By AFRO Staff

The founder of Baton Rouge’s African American history museum died of suffocation and her death was a homicide, a coroner ruled Monday, as residents of Louisiana’s capital city struggled to come to terms with the slaying of the well-respected, 75-year-old community leader.

East Baton Rouge Coroner Beau Clark released preliminary autopsy results that show Sadie Roberts-Joseph was suffocated before her body was found in the trunk of a car Friday. The results indicated the beloved community leader died from “traumatic asphyxia, including suffocation.”

Baton Rouge area law enforcement officials including BRPD Chief Murphy Paul, at lectern, announce the arrest of Ronn Jermaine Bell, 38, shown on monitor at right, Tuesday July 16, 2019 in the recent murder of community activist and Baton Rouge African-American History Museum founder Sadie Roberts-Joseph. (Travis Spradling/The Advocate via AP)

Ronn Jermaine Bell, 37, a convicted sex offender, was taken into custody Tuesday on a charge of first-degree murder, according to ABCnews.com.

ABC News also reported Bell was living in one of the homes Roberts-Joseph was renting out and it is believed he was several months behind in rent payments, police said. Authorities estimated Bell owed Roberts-Joseph $1,200.

Roberts-Joseph founded the Baton Rouge African American Museum in 2001. It features a 1953 bus that visitors can board to learn more about the Baton Rouge bus boycott of that year. They can also learn about three different types of cotton grown in the museum’s garden, and learn more about African-American contributions in areas such as inventions and art.

Denise Marcelle, a state representative and former member of the council that governs Baton Rouge, had known Roberts-Joseph for years. They worked together on Juneteenth celebrations which commemorate the end of slavery.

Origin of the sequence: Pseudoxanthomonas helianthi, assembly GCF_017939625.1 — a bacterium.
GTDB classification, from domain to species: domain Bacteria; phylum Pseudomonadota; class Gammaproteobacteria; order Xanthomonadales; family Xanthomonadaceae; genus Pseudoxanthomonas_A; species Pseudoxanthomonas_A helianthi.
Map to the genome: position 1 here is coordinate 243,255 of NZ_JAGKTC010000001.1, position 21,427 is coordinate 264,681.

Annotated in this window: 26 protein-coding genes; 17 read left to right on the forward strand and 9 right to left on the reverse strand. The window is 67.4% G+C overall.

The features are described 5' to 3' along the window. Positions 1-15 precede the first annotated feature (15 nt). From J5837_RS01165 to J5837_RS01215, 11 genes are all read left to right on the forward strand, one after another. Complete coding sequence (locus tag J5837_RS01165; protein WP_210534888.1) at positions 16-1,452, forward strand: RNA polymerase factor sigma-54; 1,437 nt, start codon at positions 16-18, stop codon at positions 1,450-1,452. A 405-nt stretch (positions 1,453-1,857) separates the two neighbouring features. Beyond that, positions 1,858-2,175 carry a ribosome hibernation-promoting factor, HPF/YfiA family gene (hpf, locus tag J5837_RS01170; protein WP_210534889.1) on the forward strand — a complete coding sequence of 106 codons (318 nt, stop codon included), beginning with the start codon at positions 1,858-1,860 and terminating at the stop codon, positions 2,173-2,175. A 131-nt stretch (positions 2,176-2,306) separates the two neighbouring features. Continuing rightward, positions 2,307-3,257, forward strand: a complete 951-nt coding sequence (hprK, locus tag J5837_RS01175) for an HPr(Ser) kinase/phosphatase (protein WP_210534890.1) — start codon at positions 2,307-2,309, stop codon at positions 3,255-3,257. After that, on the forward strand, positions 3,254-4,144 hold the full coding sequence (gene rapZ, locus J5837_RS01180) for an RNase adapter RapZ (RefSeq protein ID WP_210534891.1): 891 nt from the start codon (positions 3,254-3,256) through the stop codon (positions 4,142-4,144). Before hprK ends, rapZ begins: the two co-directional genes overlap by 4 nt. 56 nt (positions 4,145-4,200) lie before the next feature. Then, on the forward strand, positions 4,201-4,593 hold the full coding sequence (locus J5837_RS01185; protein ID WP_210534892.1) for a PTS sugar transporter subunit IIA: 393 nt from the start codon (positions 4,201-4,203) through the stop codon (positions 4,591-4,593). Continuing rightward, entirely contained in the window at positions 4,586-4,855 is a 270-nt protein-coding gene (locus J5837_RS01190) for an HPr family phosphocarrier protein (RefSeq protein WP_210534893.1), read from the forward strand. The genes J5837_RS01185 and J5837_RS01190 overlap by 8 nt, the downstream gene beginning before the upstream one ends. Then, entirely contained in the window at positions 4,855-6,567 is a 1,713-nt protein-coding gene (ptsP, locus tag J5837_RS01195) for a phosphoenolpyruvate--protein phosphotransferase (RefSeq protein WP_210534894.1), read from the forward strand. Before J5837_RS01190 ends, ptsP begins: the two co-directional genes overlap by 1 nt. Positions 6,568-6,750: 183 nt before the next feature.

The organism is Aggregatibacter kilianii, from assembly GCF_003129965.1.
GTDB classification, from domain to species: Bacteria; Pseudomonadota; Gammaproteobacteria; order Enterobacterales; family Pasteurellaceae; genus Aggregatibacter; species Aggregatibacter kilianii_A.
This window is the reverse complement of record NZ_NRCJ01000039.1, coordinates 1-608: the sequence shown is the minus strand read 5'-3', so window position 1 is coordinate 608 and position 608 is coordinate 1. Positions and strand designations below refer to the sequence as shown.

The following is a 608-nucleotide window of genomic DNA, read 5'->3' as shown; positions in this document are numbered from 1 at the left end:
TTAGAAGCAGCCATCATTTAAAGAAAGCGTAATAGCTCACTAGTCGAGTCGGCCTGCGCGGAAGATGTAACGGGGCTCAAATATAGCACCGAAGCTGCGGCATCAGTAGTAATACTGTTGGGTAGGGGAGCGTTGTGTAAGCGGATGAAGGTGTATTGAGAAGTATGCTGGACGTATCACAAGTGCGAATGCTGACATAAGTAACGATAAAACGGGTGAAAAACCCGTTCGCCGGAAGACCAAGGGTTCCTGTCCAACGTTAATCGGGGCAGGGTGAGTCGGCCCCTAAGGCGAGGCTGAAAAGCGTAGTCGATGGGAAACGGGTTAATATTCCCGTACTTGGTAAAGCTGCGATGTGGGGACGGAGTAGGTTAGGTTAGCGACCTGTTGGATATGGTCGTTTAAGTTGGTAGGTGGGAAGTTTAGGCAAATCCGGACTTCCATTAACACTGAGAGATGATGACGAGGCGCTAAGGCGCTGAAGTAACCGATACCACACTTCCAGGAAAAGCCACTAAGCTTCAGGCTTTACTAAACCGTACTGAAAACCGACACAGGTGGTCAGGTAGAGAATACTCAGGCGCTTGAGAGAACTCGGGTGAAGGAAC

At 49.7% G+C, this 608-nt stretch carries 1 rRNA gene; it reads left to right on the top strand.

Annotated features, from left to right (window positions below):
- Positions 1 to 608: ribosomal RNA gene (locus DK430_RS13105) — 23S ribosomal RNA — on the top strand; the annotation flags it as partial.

“She was just a very likeable person and that is why the community is so outraged,” Marcelle said. “It’s really a shock to the entire Baton Rouge community. It’s just a shock.”

Police said numerous leads came in from community residents and helped police identify and arrest Bell in the slaying,” ABCNews.com reported.

“On behalf of the family of Sadie Roberts-Joseph we would like to express our sincere appreciation to all of the entities that came together in this tragedy to bring this person to justice,” Roberts-Joseph’s daughter, Angela Machen, said during a news conference earlier this week.

“All my mother ever wanted was for this community to come together. It’s ironic that that happened in her death,” Machen said.

The Baton Rouge Police Department announced Saturday that Roberts-Joseph’s body had been discovered Friday. Sgt. L’Jean Mckneely Jr. said Monday that she’d been discovered in the trunk of her own vehicle.

“The Baton Rouge Police Department joins the community in mourning the loss of Ms. Sadie Roberts-Joseph. Ms. Sadie was a tireless advocate of peace in the community,” the department said in a Facebook post Saturday.

“We had opportunities to work with her on so many levels. From assisting with her bicycle giveaway at the African American Museum to working with the organization she started called CADAV. (Community Against Drugs and Violence) Ms. Sadie is a treasure to our community, she will be missed by BRPD and her loss will be felt in the community she served,” the post said.

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Associated Press Writer Rebecca Santana also contributed to this story.